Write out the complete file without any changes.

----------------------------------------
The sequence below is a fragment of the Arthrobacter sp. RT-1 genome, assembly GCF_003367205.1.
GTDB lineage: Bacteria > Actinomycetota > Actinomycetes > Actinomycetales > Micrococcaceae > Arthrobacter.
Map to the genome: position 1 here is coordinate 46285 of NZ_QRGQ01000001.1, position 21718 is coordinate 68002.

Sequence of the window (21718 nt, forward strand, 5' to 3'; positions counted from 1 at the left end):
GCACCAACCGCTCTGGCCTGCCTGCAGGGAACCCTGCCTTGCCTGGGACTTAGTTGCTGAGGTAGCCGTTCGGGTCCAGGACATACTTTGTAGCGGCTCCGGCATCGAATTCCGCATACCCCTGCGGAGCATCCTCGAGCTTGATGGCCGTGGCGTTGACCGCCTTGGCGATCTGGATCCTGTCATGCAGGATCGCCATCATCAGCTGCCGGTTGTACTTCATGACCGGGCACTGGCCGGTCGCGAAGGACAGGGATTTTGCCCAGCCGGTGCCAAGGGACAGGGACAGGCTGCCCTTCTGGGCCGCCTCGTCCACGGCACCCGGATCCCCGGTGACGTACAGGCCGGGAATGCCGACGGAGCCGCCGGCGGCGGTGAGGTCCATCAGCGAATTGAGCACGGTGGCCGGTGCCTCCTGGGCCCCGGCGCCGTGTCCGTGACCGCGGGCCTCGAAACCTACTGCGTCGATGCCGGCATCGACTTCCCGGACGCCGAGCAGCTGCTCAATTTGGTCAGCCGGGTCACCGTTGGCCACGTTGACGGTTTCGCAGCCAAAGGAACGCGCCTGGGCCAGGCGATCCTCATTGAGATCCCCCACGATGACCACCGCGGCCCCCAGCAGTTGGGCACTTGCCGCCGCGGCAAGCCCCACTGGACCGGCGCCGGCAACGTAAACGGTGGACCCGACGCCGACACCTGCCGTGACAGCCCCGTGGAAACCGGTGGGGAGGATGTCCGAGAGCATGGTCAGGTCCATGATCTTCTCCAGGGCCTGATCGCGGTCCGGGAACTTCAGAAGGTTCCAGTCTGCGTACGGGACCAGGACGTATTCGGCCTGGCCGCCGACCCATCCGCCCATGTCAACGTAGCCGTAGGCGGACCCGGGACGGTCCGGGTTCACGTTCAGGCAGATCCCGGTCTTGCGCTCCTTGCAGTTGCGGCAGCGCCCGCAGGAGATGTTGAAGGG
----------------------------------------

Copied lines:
The sequence below is a fragment of the Arthrobacter sp. RT-1 genome, assembly GCF_003367205.1.
GTDB lineage: Bacteria > Actinomycetota > Actinomycetes > Actinomycetales > Micrococcaceae > Arthrobacter.
Map to the genome: position 1 here is coordinate 46285 of NZ_QRGQ01000001.1, position 21718 is coordinate 68002.

Sequence of the window (21718 nt, forward strand, 5' to 3'; positions counted from 1 at the left end):
GCACCAACCGCTCTGGCCTGCCTGCAGGGAACCCTGCCTTGCCTGGGACTTAGTTGCTGAGGTAGCCGTTCGGGTCCAGGACATACTTTGTAGCGGCTCCGGCATCGAATTCCGCATACCCCTGCGGAGCATCCTCGAGCTTGATGGCCGTGGCGTTGACCGCCTTGGCGATCTGGATCCTGTCATGCAGGATCGCCATCATCAGCTGCCGGTTGTACTTCATGACCGGGCACTGGCCGGTCGCGAAGGACAGGGATTTTGCCCAGCCGGTGCCAAGGGACAGGGACAGGCTGCCCTTCTGGGCCGCCTCGTCCACGGCACCCGGATCCCCGGTGACGTACAGGCCGGGAATGCCGACGGAGCCGCCGGCGGCGGTGAGGTCCATCAGCGAATTGAGCACGGTGGCCGGTGCCTCCTGGGCCCCGGCGCCGTGTCCGTGACCGCGGGCCTCGAAACCTACTGCGTCGATGCCGGCATCGACTTCCCGGACGCCGAGCAGCTGCTCAATTTGGTCAGCCGGGTCACCGTTGGCCACGTTGACGGTTTCGCAGCCAAAGGAACGCGCCTGGGCCAGGCGATCCTCATTGAGATCCCCCACGATGACCACCGCGGCCCCCAGCAGTTGGGCACTTGCCGCCGCGGCAAGCCCCACTGGACCGGCGCCGGCAACGTAAACGGTGGACCCGACGCCGACACCTGCCGTGACAGCCCCGTGGAAACCGGTGGGGAGGATGTCCGAGAGCATGGTCAGGTCCATGATCTTCTCCAGGGCCTGATCGCGGTCCGGGAACTTCAGAAGGTTCCAGTCTGCGTACGGGACCAGGACGTATTCGGCCTGGCCGCCGACCCATCCGCCCATGTCAACGTAGCCGTAGGCGGACCCGGGACGGTCCGGGTTCACGTTCAGGCAGATCCCGGTCTTGCGCTCCTTGCAGTTGCGGCAGCGCCCGCAGGAGATGTTGAAGGG